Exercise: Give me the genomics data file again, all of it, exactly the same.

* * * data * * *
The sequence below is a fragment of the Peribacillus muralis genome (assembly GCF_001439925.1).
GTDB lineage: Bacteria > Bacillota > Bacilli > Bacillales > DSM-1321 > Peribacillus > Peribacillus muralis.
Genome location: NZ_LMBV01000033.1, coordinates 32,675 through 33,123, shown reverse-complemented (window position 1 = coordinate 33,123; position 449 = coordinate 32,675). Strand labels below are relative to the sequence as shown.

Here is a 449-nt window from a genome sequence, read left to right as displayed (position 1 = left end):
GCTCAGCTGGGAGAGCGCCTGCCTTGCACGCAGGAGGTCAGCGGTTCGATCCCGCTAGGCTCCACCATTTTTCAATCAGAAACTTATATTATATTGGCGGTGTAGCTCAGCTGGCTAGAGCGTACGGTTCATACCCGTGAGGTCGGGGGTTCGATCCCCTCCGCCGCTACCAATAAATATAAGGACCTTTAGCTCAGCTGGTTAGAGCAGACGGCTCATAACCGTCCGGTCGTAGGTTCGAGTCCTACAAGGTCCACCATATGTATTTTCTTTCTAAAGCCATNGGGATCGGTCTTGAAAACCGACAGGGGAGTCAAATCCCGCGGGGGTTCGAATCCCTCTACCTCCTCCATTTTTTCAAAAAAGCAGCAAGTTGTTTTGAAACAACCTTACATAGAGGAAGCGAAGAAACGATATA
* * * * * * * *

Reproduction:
The sequence below is a fragment of the Peribacillus muralis genome (assembly GCF_001439925.1).
GTDB lineage: Bacteria > Bacillota > Bacilli > Bacillales > DSM-1321 > Peribacillus > Peribacillus muralis.
Genome location: NZ_LMBV01000033.1, coordinates 32,675 through 33,123, shown reverse-complemented (window position 1 = coordinate 33,123; position 449 = coordinate 32,675). Strand labels below are relative to the sequence as shown.

Here is a 449-nt window from a genome sequence, read left to right as displayed (position 1 = left end):
GCTCAGCTGGGAGAGCGCCTGCCTTGCACGCAGGAGGTCAGCGGTTCGATCCCGCTAGGCTCCACCATTTTTCAATCAGAAACTTATATTATATTGGCGGTGTAGCTCAGCTGGCTAGAGCGTACGGTTCATACCCGTGAGGTCGGGGGTTCGATCCCCTCCGCCGCTACCAATAAATATAAGGACCTTTAGCTCAGCTGGTTAGAGCAGACGGCTCATAACCGTCCGGTCGTAGGTTCGAGTCCTACAAGGTCCACCATATGTATTTTCTTTCTAAAGCCATNGGGATCGGTCTTGAAAACCGACAGGGGAGTCAAATCCCGCGGGGGTTCGAATCCCTCTACCTCCTCCATTTTTTCAAAAAAGCAGCAAGTTGTTTTGAAACAACCTTACATAGAGGAAGCGAAGAAACGATATA